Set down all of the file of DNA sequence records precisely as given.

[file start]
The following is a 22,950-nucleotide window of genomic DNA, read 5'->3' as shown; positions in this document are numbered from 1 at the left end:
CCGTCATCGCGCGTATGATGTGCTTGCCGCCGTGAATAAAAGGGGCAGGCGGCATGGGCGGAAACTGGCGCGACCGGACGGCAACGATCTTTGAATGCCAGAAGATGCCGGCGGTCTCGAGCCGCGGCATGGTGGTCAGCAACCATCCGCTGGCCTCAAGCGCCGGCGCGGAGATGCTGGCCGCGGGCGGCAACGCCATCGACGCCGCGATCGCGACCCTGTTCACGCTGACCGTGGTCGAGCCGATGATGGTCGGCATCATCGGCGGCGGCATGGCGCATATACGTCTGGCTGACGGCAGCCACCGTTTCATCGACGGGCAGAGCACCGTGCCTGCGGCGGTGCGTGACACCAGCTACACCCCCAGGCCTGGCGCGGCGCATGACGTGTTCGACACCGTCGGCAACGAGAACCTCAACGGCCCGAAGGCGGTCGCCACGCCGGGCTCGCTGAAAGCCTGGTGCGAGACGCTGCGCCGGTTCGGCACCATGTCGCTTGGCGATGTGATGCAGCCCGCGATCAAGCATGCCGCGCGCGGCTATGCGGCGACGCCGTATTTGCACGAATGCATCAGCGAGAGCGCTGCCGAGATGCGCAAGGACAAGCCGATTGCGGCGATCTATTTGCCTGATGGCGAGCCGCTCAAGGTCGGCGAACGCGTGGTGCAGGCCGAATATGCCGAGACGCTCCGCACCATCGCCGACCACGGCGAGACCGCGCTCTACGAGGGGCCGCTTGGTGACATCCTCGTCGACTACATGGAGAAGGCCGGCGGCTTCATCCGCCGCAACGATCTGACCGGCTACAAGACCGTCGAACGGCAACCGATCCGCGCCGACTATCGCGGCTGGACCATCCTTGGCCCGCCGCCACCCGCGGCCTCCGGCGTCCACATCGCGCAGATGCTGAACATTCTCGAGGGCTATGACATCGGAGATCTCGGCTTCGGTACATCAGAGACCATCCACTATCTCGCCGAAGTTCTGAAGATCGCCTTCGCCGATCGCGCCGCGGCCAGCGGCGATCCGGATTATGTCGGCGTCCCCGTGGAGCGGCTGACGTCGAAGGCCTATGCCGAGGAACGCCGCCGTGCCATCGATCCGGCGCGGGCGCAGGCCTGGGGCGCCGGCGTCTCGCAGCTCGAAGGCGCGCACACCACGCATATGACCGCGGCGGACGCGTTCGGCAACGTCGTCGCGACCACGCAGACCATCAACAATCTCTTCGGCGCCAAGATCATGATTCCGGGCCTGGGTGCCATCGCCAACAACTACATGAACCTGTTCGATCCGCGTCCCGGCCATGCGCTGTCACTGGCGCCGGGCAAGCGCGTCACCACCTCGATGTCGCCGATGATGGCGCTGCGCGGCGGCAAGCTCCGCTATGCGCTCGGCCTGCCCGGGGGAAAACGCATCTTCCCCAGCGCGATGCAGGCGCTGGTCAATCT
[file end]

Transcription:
The following is a 22,950-nucleotide window of genomic DNA, read 5'->3' as shown; positions in this document are numbered from 1 at the left end:
CCGTCATCGCGCGTATGATGTGCTTGCCGCCGTGAATAAAAGGGGCAGGCGGCATGGGCGGAAACTGGCGCGACCGGACGGCAACGATCTTTGAATGCCAGAAGATGCCGGCGGTCTCGAGCCGCGGCATGGTGGTCAGCAACCATCCGCTGGCCTCAAGCGCCGGCGCGGAGATGCTGGCCGCGGGCGGCAACGCCATCGACGCCGCGATCGCGACCCTGTTCACGCTGACCGTGGTCGAGCCGATGATGGTCGGCATCATCGGCGGCGGCATGGCGCATATACGTCTGGCTGACGGCAGCCACCGTTTCATCGACGGGCAGAGCACCGTGCCTGCGGCGGTGCGTGACACCAGCTACACCCCCAGGCCTGGCGCGGCGCATGACGTGTTCGACACCGTCGGCAACGAGAACCTCAACGGCCCGAAGGCGGTCGCCACGCCGGGCTCGCTGAAAGCCTGGTGCGAGACGCTGCGCCGGTTCGGCACCATGTCGCTTGGCGATGTGATGCAGCCCGCGATCAAGCATGCCGCGCGCGGCTATGCGGCGACGCCGTATTTGCACGAATGCATCAGCGAGAGCGCTGCCGAGATGCGCAAGGACAAGCCGATTGCGGCGATCTATTTGCCTGATGGCGAGCCGCTCAAGGTCGGCGAACGCGTGGTGCAGGCCGAATATGCCGAGACGCTCCGCACCATCGCCGACCACGGCGAGACCGCGCTCTACGAGGGGCCGCTTGGTGACATCCTCGTCGACTACATGGAGAAGGCCGGCGGCTTCATCCGCCGCAACGATCTGACCGGCTACAAGACCGTCGAACGGCAACCGATCCGCGCCGACTATCGCGGCTGGACCATCCTTGGCCCGCCGCCACCCGCGGCCTCCGGCGTCCACATCGCGCAGATGCTGAACATTCTCGAGGGCTATGACATCGGAGATCTCGGCTTCGGTACATCAGAGACCATCCACTATCTCGCCGAAGTTCTGAAGATCGCCTTCGCCGATCGCGCCGCGGCCAGCGGCGATCCGGATTATGTCGGCGTCCCCGTGGAGCGGCTGACGTCGAAGGCCTATGCCGAGGAACGCCGCCGTGCCATCGATCCGGCGCGGGCGCAGGCCTGGGGCGCCGGCGTCTCGCAGCTCGAAGGCGCGCACACCACGCATATGACCGCGGCGGACGCGTTCGGCAACGTCGTCGCGACCACGCAGACCATCAACAATCTCTTCGGCGCCAAGATCATGATTCCGGGCCTGGGTGCCATCGCCAACAACTACATGAACCTGTTCGATCCGCGTCCCGGCCATGCGCTGTCACTGGCGCCGGGCAAGCGCGTCACCACCTCGATGTCGCCGATGATGGCGCTGCGCGGCGGCAAGCTCCGCTATGCGCTCGGCCTGCCCGGGGGAAAACGCATCTTCCCCAGCGCGATGCAGGCGCTGGTCAATCT